[fer-is] /ˈfɛr ɪs/
an amusement ride consisting of a large upright wheel rotating on a fixed stand and having seats around its rim suspended freely so that they remain right side up as they revolve.
a fairground wheel having seats freely suspended from its rim; the seats remain horizontal throughout its rotation
1893, American English, from U.S. engineer George W.G. Ferris (1859-1896), who designed it for the World’s Columbian Exposition, held in Chicago, 1893. It was 250 feet tall and meant to rival the Eiffel Tower, from the 1889 Paris Exposition.
[fer-ahyt] /ˈfɛr aɪt/ noun 1. Chemistry. a compound, as NaFeO 2 , formed when ferric oxide is combined with a more basic metallic oxide. 2. Metallurgy. the pure iron constituent of ferrous metals, as distinguished from the iron carbides. /ˈfɛraɪt/ noun 1. any of a group of ferromagnetic highly resistive ceramic compounds with the formula […]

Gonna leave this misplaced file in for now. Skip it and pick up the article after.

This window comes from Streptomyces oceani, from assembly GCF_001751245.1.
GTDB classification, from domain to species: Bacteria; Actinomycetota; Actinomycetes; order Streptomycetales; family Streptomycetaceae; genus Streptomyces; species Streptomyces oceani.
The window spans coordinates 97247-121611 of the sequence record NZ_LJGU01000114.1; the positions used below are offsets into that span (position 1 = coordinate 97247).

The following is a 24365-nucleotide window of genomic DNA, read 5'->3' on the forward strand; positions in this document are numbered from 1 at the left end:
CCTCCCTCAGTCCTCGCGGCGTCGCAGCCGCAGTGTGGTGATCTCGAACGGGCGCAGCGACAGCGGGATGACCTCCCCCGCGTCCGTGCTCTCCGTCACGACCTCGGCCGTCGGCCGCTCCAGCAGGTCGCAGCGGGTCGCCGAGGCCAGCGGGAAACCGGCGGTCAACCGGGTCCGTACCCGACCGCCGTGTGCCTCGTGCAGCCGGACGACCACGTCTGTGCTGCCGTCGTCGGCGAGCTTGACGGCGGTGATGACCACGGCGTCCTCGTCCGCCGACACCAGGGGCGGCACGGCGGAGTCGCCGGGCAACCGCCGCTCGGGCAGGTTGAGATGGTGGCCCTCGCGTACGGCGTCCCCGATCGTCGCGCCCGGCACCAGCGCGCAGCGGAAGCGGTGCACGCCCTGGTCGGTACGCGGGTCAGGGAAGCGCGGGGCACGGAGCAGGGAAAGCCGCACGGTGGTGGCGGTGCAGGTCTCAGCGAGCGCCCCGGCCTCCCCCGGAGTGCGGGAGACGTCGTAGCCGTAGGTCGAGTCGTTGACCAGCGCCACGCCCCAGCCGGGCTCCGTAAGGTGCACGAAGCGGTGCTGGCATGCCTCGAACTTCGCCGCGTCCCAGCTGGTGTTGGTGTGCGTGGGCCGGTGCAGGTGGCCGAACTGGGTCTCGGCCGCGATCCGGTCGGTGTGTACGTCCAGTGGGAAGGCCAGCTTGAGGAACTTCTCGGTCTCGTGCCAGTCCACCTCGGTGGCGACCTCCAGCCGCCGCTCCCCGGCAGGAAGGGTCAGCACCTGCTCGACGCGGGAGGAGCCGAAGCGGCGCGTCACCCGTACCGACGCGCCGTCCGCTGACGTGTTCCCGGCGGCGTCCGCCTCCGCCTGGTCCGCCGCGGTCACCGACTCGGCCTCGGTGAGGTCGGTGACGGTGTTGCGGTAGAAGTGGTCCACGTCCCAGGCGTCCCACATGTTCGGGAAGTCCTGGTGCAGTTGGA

noun, Computers. 1. a ferrite magnetic core used in a .
- Ferrite core memory
storage (Or “core”) An early form of non-volatile storage built (by hand) from tiny rings of magnetisable material threaded onto very fine wire to form large (e.g. 13″x13″ or more) rectangluar arrays. Each core stored one bit of data. These were sandwiched between printed circuit boards(?). Sets of wires ran horizontally and vertically and where […]
- Ferrite-rod aerial
noun 1. a type of aerial, normally used in radio reception, consisting of a small coil of wire mounted on a ferrite core, the coil serving as a tuning inductance